A 144-year-old postal treaty has become the latest battleground in the Trump administration's escalating trade war with China. Washington claims the UN treaty benefits China and other countries at the expense of the US.
President Donald Trump is preparing to withdraw the United States from the Universal Postal Union (UPU) over accusations that the treaty disadvantages the US, White House officials said on Wednesday.
The UPU is a 144-year-old United Nations treaty that coordinates international postal policies. Part of the treaty also allows China and other countries to ship packages to the US at lowered rates.
Two senior White House officials, who spoke under condition of anonymity, informed reporters that Trump hopes to renegotiate the treaty even as it begins to withdraw from the postal union.
They argued that the treaty allows foreign postal services, especially in China but also in Germany, to take advantage of cheap shipments to the US. Officials said it is cheaper to ship certain packages to the US from abroad than it is to send them domestically.
"People are getting hurt in this country by an unfair system," one of the officials told reporters on a conference call.
The administration officials also said that the treaty is causing the US Postal Service to lose $300 million (€260 million) a year and said people smuggling the narcotic fentanyl use the treaty to cheaply ship the drug from China to the US.
Under the current UPU agreement, foreign merchants are able to ship small packages weighing 2 kilograms (4.4 pounds) or less at a discounted rate to the US. The Trump administration hopes to renegotiate treaty to allow the US to set its own rates for such packages to cover the cost of delivery.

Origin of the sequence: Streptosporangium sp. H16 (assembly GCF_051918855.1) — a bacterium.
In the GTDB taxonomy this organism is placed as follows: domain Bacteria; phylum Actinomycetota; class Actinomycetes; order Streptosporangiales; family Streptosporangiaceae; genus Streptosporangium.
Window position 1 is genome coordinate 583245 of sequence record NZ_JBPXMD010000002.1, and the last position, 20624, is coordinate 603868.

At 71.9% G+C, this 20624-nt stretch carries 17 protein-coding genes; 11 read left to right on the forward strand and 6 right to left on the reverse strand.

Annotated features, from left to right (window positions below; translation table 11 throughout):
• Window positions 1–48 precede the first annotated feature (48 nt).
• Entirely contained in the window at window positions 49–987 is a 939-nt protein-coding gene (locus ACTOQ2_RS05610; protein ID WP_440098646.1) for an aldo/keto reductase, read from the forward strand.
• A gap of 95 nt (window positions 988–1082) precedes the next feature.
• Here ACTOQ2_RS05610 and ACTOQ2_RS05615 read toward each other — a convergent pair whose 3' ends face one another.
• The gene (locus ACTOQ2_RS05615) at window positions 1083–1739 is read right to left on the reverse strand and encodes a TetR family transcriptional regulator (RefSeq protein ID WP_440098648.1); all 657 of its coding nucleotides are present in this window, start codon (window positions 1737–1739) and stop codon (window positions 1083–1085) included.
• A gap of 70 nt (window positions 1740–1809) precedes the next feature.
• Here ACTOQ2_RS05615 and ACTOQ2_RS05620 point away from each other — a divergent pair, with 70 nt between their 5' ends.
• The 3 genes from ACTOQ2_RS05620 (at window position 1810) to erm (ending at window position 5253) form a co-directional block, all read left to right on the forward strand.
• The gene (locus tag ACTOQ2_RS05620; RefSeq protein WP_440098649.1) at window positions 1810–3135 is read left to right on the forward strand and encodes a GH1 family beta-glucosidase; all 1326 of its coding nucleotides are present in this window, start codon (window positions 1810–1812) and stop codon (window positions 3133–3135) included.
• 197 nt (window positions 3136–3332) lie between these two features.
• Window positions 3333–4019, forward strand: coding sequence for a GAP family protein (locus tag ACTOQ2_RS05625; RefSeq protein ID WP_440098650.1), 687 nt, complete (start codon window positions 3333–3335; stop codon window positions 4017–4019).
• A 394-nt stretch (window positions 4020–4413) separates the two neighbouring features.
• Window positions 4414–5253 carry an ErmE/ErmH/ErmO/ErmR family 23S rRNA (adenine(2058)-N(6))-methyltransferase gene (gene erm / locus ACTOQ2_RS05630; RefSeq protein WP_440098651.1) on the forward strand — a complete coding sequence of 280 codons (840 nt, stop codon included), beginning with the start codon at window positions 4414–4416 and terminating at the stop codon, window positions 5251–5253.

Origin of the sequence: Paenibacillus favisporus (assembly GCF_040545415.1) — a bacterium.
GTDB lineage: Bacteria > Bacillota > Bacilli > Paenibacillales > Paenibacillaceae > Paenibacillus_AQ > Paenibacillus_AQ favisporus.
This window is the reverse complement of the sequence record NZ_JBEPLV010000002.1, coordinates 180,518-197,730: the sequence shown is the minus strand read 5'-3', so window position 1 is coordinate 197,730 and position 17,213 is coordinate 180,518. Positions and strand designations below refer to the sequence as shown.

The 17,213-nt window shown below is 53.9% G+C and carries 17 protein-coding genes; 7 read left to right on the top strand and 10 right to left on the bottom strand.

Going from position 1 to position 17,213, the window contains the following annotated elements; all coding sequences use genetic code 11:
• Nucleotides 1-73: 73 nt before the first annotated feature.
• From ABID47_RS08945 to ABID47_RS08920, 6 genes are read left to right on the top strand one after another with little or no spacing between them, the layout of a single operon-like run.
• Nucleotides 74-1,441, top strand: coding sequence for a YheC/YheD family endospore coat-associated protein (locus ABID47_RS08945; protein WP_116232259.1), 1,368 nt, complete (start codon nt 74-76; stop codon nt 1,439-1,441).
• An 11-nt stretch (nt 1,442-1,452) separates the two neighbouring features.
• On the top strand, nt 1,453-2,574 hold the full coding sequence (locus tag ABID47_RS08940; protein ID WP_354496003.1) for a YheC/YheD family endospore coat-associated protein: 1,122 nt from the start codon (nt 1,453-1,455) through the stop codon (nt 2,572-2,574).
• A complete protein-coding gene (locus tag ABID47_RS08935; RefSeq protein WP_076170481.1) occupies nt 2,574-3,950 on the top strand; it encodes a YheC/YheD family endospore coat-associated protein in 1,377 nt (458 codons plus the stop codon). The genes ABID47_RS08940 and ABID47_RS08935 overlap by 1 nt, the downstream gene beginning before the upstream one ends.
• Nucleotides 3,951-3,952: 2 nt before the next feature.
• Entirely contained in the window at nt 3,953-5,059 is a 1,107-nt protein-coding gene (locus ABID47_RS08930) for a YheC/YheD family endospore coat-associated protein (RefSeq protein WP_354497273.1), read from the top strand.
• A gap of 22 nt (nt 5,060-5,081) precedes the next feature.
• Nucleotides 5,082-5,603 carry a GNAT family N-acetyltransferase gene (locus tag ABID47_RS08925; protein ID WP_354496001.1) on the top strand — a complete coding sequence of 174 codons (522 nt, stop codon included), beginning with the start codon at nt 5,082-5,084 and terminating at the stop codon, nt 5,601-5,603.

Officials stressed that the goal is not to leave the UPU, even as they announced Trump's intention to withdraw from the treaty.
The National Association of Manufacturers supported Trump's move, calling the UPU "outdated" in the age of e-commerce.
"Manufacturers and manufacturing workers in the United States will greatly benefit from a modernized and far more fair arrangement with China," Jay Timmons, the president of the association, said in a statement.
Wednesday's announcement is the latest move by the Trump administration to remove the United States from multi-lateral organizations and agreements that it believes disadvantage the country.
Washington is already embroiled in a trade war with Beijing. In recent weeks, the US has imposed tariffs on around $250 billion-wroth of Chinese products while Beijing responded by targeting $110 billion in US goods.
rs/aw (AP, Reuters)